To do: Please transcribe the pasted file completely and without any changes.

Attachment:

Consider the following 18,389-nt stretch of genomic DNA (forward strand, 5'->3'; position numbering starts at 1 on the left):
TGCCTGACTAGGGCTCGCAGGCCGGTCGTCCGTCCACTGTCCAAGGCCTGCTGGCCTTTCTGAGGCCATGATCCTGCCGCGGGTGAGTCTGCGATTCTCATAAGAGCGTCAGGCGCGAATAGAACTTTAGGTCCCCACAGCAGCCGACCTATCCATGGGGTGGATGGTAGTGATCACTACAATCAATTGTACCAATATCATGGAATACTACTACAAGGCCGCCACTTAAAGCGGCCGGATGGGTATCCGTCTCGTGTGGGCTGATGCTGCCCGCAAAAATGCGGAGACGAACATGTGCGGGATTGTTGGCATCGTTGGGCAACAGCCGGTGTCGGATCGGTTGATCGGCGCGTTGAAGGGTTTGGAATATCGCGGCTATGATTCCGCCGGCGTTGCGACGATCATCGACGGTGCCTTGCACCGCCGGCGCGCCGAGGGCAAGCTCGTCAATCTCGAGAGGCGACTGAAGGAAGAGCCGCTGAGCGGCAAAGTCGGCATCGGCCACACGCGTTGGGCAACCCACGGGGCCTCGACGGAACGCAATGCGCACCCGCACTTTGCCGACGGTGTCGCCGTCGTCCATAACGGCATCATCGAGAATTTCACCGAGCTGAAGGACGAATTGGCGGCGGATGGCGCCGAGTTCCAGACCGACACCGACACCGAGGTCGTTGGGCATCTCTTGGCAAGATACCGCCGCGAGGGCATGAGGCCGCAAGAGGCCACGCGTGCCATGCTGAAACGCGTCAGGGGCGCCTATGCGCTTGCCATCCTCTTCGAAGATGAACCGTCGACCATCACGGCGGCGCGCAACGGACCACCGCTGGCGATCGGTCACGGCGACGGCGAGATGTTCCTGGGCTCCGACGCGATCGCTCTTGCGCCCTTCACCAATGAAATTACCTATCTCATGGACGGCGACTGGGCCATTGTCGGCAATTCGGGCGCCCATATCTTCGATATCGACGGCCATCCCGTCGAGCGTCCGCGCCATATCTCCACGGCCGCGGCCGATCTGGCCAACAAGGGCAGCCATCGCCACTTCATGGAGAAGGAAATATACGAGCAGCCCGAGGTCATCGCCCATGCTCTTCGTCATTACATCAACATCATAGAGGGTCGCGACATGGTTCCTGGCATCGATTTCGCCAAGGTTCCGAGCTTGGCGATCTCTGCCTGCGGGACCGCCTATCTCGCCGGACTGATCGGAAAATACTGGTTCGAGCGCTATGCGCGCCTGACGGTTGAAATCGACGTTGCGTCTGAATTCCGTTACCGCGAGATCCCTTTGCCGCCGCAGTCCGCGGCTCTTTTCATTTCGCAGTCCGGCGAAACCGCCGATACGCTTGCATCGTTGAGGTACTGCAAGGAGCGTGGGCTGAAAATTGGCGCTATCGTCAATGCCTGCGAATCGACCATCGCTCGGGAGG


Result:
Consider the following 18,389-nt stretch of genomic DNA (forward strand, 5'->3'; position numbering starts at 1 on the left):
TGCCTGACTAGGGCTCGCAGGCCGGTCGTCCGTCCACTGTCCAAGGCCTGCTGGCCTTTCTGAGGCCATGATCCTGCCGCGGGTGAGTCTGCGATTCTCATAAGAGCGTCAGGCGCGAATAGAACTTTAGGTCCCCACAGCAGCCGACCTATCCATGGGGTGGATGGTAGTGATCACTACAATCAATTGTACCAATATCATGGAATACTACTACAAGGCCGCCACTTAAAGCGGCCGGATGGGTATCCGTCTCGTGTGGGCTGATGCTGCCCGCAAAAATGCGGAGACGAACATGTGCGGGATTGTTGGCATCGTTGGGCAACAGCCGGTGTCGGATCGGTTGATCGGCGCGTTGAAGGGTTTGGAATATCGCGGCTATGATTCCGCCGGCGTTGCGACGATCATCGACGGTGCCTTGCACCGCCGGCGCGCCGAGGGCAAGCTCGTCAATCTCGAGAGGCGACTGAAGGAAGAGCCGCTGAGCGGCAAAGTCGGCATCGGCCACACGCGTTGGGCAACCCACGGGGCCTCGACGGAACGCAATGCGCACCCGCACTTTGCCGACGGTGTCGCCGTCGTCCATAACGGCATCATCGAGAATTTCACCGAGCTGAAGGACGAATTGGCGGCGGATGGCGCCGAGTTCCAGACCGACACCGACACCGAGGTCGTTGGGCATCTCTTGGCAAGATACCGCCGCGAGGGCATGAGGCCGCAAGAGGCCACGCGTGCCATGCTGAAACGCGTCAGGGGCGCCTATGCGCTTGCCATCCTCTTCGAAGATGAACCGTCGACCATCACGGCGGCGCGCAACGGACCACCGCTGGCGATCGGTCACGGCGACGGCGAGATGTTCCTGGGCTCCGACGCGATCGCTCTTGCGCCCTTCACCAATGAAATTACCTATCTCATGGACGGCGACTGGGCCATTGTCGGCAATTCGGGCGCCCATATCTTCGATATCGACGGCCATCCCGTCGAGCGTCCGCGCCATATCTCCACGGCCGCGGCCGATCTGGCCAACAAGGGCAGCCATCGCCACTTCATGGAGAAGGAAATATACGAGCAGCCCGAGGTCATCGCCCATGCTCTTCGTCATTACATCAACATCATAGAGGGTCGCGACATGGTTCCTGGCATCGATTTCGCCAAGGTTCCGAGCTTGGCGATCTCTGCCTGCGGGACCGCCTATCTCGCCGGACTGATCGGAAAATACTGGTTCGAGCGCTATGCGCGCCTGACGGTTGAAATCGACGTTGCGTCTGAATTCCGTTACCGCGAGATCCCTTTGCCGCCGCAGTCCGCGGCTCTTTTCATTTCGCAGTCCGGCGAAACCGCCGATACGCTTGCATCGTTGAGGTACTGCAAGGAGCGTGGGCTGAAAATTGGCGCTATCGTCAATGCCTGCGAATCGACCATCGCTCGGGAGG